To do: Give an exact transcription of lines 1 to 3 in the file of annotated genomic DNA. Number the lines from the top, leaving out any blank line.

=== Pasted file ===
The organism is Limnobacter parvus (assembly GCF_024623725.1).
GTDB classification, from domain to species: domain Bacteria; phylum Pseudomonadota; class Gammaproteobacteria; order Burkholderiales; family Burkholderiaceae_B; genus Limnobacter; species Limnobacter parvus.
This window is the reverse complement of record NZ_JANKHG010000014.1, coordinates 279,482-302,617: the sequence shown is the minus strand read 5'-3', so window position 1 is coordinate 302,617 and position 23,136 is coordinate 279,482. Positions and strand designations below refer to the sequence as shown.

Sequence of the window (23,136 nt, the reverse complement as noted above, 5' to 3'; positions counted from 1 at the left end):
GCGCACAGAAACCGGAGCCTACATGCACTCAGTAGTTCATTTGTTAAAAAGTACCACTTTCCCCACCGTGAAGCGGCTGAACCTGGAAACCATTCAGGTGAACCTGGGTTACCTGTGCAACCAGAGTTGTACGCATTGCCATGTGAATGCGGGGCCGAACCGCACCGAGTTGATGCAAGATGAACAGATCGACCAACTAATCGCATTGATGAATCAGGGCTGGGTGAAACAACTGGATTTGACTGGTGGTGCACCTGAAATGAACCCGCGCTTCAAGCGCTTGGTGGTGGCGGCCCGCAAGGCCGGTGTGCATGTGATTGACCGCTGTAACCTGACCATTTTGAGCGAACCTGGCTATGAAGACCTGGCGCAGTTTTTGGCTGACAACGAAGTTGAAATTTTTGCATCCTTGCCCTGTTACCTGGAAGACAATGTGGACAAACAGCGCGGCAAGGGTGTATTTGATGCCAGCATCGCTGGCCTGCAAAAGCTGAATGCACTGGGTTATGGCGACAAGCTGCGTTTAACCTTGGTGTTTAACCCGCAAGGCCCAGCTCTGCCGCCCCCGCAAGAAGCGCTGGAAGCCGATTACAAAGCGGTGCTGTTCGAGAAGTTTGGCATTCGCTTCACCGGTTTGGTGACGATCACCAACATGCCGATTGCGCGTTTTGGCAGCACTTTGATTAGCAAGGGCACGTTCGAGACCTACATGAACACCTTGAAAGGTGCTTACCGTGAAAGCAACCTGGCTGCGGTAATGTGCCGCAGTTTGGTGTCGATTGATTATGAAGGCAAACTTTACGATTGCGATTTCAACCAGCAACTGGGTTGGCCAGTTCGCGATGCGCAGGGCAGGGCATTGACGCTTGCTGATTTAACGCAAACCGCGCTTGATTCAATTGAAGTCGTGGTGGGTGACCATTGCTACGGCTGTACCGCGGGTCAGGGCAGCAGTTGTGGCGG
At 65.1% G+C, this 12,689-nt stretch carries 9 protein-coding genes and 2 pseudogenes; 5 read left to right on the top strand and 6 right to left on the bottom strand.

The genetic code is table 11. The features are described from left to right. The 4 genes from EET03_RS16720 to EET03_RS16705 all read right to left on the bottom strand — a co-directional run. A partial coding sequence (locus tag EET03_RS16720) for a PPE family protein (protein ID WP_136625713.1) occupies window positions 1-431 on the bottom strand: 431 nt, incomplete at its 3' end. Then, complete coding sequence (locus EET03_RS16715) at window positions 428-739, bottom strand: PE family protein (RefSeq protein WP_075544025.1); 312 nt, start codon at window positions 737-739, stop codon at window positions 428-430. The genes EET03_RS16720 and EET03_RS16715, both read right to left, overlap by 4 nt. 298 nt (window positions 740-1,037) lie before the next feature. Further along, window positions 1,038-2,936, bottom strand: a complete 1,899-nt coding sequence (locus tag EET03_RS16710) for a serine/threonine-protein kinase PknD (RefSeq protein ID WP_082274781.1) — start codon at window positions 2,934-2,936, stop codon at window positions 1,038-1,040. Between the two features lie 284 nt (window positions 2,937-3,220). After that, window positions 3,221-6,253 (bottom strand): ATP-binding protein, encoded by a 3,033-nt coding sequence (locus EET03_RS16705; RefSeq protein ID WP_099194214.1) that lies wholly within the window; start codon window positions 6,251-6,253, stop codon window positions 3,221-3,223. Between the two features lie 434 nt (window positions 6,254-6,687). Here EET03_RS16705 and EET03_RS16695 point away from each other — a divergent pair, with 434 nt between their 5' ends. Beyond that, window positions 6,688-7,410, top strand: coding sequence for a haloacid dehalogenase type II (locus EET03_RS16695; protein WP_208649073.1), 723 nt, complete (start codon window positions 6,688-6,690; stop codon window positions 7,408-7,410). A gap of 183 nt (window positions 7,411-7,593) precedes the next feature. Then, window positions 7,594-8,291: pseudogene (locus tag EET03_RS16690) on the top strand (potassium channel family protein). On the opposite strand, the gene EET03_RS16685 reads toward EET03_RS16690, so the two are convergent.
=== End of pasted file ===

The organism is Limnobacter parvus (assembly GCF_024623725.1).
GTDB classification, from domain to species: domain Bacteria; phylum Pseudomonadota; class Gammaproteobacteria; order Burkholderiales; family Burkholderiaceae_B; genus Limnobacter; species Limnobacter parvus.
This window is the reverse complement of record NZ_JANKHG010000014.1, coordinates 279,482-302,617: the sequence shown is the minus strand read 5'-3', so window position 1 is coordinate 302,617 and position 23,136 is coordinate 279,482. Positions and strand designations below refer to the sequence as shown.